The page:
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This post contains affiliate links you can use to purchase the book. If you buy the book using that link, I will receive a small commission from the sale. Any blessings we receive go to helping our homeschool and grocery budgets!Crocodile's Tears by Alex Beard
Genres: Juvenile Fiction, Animals
Published by Harry N. Abrams, Abrams Books for Young Readers on January 1st 2012
Format: Jacketed Hardcover
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Black Rhino and Tickbird want to know why Crocodile is crying. They search the African landscape for other animals who might know the answer. The few they find suggest Crocodile is sad that so many of them face extinction. But when Black Rhino finally asks Crocodile why he’s crying, he learns an interesting fact: Crocodile isn’t really crying; he’s wetting his eyes in the hot, dry sun like all crocodiles do. And Black Rhino learns something else about crocodiles: they can have you for lunch if you don’t watch out!Including a photo of each animal featured in the story along with a description of its current status on the list of endangered species, this picture book is a great educational tool. A share of the proceeds from sales of the book will go to the Shompole Community Trust, a land and animal reserve in Kenya.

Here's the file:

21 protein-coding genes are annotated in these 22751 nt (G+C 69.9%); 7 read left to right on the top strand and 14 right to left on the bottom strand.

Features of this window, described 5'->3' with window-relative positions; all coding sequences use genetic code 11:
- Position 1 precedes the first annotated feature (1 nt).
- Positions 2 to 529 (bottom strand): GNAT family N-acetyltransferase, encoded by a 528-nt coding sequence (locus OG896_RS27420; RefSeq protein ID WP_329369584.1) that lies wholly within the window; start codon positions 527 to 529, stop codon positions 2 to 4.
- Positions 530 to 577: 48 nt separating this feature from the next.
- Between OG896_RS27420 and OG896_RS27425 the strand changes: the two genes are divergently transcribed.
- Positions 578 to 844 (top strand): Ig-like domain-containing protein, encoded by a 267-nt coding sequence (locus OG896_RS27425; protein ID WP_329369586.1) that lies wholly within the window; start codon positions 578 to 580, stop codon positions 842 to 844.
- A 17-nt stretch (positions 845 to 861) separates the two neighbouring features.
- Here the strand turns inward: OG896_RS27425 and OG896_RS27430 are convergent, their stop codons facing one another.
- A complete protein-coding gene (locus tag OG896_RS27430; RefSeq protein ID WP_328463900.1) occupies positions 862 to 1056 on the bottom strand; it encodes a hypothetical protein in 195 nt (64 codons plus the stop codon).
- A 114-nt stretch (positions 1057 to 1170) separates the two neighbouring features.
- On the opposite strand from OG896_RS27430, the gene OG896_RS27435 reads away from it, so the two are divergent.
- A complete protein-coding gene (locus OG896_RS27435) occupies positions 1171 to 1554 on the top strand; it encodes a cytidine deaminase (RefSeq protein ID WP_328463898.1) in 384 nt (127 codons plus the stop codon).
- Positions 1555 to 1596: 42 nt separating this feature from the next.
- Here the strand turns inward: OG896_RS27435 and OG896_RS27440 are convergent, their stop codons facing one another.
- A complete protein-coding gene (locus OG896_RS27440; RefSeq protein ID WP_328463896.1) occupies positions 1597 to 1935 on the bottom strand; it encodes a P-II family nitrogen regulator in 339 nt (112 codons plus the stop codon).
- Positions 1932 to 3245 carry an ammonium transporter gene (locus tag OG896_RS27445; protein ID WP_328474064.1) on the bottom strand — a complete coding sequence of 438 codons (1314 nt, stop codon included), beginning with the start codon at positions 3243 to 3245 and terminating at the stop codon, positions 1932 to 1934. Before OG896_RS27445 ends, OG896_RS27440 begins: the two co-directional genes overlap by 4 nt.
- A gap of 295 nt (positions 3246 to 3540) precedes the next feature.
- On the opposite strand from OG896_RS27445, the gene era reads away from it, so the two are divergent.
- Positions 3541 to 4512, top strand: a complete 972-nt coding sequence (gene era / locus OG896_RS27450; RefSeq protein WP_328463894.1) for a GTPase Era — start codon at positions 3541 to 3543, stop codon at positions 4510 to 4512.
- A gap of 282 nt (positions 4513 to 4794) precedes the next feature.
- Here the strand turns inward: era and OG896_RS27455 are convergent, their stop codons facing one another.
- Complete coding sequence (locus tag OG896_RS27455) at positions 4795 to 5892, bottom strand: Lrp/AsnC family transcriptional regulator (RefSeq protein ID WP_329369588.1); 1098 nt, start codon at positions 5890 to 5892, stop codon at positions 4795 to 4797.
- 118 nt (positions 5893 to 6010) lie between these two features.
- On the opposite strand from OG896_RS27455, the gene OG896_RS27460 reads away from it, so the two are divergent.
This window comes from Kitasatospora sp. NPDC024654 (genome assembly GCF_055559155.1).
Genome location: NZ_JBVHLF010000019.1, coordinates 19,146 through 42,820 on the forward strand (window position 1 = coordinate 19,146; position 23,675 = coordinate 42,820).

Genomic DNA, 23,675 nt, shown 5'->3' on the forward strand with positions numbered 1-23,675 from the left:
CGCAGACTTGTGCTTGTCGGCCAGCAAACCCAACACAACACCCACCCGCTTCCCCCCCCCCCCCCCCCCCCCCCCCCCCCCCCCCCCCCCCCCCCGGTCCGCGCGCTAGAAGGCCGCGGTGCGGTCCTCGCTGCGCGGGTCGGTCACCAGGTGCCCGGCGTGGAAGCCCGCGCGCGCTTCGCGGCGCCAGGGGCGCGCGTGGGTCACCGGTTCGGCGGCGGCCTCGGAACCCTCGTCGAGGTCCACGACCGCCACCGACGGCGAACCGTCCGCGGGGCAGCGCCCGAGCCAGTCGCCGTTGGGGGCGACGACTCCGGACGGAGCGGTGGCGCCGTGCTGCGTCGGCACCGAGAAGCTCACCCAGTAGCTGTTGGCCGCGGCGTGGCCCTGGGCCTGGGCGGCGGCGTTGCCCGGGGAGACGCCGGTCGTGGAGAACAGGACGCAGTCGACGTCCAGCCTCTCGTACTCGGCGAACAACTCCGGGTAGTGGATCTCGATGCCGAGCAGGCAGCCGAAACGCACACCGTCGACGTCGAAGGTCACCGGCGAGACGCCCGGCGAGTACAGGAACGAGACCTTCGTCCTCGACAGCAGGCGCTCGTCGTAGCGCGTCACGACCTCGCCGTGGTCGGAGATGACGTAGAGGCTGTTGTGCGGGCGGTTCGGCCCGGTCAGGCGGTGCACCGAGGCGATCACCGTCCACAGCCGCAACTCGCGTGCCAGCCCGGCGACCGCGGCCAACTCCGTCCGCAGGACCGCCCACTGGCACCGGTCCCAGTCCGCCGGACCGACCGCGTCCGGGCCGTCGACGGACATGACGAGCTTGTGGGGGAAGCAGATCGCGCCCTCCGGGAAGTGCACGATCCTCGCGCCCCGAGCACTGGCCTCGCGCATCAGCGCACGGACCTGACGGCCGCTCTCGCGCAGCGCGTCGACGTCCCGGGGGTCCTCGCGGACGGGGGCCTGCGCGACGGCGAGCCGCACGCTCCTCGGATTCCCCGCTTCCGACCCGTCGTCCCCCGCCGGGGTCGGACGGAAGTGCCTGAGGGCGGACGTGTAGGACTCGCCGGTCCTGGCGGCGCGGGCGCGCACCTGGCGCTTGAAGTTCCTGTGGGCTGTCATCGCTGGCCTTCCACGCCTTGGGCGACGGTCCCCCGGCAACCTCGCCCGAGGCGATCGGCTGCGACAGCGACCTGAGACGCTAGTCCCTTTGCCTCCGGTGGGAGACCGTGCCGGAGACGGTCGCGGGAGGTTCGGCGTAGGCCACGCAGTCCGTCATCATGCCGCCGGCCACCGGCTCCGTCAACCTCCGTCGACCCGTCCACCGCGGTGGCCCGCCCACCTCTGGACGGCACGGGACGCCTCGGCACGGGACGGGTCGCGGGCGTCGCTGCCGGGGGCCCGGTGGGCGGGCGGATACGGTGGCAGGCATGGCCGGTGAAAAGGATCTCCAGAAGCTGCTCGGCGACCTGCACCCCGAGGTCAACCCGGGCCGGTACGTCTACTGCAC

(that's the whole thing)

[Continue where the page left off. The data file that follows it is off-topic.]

"Beard’s illustrations are breathtakingly beautiful in their simplicity. The rhythm of Beard’s writing keeps the reader engaged, and will lend itself to being read aloud easily...this book is a must-have for any “green” collection."–Library Media Connection
Previously I was amused by author Alex Beard’s Monkey See, Monkey Draw in a take on “monkey see, monkey do” and now to file Crocodile’s Tears on the thought of “crocodile tears” makes me smile. If you are looking for a read-aloud storytime book that will introduce some African animals and environmental issues while being silly – you’ve found the right book.
This one is quite an educational value on endangered species, with a great glossary in the back too. The pictures are as large as life and great to look at. There is a frame on each page, and the image goes beyond and it really pops out. I think this one will be great to come back to again and again, especially to encourage drawing and writing their own story. With the font chosen, the book comes alive as if it were hand written, and I love that.